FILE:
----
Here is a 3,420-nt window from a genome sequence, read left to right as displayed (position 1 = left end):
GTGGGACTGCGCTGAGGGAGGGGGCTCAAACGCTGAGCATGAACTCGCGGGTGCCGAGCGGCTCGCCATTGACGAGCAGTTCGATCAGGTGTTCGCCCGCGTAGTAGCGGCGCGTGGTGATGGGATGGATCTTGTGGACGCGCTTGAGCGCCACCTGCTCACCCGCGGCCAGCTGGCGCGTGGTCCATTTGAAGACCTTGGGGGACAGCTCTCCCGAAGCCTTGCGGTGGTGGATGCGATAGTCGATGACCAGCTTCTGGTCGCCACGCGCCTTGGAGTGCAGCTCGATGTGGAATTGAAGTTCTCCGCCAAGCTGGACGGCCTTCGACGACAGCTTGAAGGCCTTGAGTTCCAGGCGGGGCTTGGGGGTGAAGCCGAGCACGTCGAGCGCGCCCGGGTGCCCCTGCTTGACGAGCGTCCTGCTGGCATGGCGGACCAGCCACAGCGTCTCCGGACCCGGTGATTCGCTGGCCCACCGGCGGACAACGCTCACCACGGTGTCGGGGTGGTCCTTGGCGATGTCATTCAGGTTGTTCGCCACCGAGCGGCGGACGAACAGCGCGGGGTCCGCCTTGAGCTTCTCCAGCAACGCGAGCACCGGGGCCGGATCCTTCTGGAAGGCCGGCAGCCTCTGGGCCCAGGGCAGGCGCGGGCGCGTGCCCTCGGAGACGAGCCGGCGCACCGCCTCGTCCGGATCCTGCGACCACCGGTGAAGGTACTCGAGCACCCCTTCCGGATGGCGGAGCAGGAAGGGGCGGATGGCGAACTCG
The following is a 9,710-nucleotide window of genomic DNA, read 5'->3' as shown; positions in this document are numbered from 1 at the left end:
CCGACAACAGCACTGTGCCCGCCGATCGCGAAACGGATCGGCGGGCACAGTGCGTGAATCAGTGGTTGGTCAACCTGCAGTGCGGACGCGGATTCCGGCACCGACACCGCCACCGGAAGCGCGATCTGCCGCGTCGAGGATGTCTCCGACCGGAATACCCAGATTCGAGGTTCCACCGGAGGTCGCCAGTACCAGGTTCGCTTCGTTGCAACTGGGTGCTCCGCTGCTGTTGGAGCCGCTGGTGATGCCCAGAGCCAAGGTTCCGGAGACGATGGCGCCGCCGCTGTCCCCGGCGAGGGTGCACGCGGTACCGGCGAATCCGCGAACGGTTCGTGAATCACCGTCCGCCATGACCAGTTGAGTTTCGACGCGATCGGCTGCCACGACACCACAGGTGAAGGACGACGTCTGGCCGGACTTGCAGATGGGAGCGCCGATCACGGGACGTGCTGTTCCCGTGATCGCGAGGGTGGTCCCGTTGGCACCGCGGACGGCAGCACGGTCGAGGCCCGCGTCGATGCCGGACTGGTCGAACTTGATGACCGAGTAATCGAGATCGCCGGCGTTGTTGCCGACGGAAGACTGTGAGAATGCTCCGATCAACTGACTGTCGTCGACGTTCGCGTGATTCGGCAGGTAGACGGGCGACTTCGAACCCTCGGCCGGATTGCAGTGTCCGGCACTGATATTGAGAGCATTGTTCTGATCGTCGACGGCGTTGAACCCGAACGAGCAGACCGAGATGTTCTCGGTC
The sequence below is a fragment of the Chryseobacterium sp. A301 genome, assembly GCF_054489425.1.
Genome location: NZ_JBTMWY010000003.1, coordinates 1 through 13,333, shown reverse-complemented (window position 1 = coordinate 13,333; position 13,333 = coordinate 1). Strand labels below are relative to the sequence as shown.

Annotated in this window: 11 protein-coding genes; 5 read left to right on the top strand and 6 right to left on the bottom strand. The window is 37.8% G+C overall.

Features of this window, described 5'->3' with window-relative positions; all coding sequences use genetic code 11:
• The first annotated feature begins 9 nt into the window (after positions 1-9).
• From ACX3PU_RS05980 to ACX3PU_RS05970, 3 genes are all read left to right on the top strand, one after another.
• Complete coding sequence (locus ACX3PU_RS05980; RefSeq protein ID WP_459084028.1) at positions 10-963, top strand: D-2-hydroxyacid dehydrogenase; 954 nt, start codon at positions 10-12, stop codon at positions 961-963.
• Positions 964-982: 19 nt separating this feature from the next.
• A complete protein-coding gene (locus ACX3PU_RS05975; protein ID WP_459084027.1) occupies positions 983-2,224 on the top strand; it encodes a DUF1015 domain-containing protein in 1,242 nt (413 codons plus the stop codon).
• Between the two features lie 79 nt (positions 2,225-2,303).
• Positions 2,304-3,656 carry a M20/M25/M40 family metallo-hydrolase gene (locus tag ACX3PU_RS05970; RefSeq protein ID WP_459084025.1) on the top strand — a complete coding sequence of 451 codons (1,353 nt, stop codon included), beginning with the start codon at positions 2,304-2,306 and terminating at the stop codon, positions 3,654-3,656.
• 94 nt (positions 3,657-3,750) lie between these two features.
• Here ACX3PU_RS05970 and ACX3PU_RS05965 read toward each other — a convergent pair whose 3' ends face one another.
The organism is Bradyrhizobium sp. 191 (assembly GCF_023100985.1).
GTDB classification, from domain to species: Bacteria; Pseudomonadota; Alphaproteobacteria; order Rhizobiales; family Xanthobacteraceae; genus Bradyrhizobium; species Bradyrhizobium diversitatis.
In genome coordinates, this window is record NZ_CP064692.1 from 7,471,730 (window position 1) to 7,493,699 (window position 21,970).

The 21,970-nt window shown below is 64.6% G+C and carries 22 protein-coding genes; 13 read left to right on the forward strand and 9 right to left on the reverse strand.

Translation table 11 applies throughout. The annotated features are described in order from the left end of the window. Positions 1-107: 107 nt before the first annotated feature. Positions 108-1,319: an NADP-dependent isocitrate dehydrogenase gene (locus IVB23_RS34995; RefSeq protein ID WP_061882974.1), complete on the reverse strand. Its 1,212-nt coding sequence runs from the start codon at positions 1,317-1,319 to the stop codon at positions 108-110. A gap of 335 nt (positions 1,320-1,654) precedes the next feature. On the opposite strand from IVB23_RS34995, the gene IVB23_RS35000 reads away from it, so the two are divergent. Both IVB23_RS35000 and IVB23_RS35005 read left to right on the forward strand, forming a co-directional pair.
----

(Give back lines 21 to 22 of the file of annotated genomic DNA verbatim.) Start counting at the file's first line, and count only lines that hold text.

The 21,970-nt window shown below is 64.6% G+C and carries 22 protein-coding genes; 13 read left to right on the forward strand and 9 right to left on the reverse strand.

Translation table 11 applies throughout. The annotated features are described in order from the left end of the window. Positions 1-107: 107 nt before the first annotated feature. Positions 108-1,319: an NADP-dependent isocitrate dehydrogenase gene (locus IVB23_RS34995; RefSeq protein ID WP_061882974.1), complete on the reverse strand. Its 1,212-nt coding sequence runs from the start codon at positions 1,317-1,319 to the stop codon at positions 108-110. A gap of 335 nt (positions 1,320-1,654) precedes the next feature. On the opposite strand from IVB23_RS34995, the gene IVB23_RS35000 reads away from it, so the two are divergent. Both IVB23_RS35000 and IVB23_RS35005 read left to right on the forward strand, forming a co-directional pair.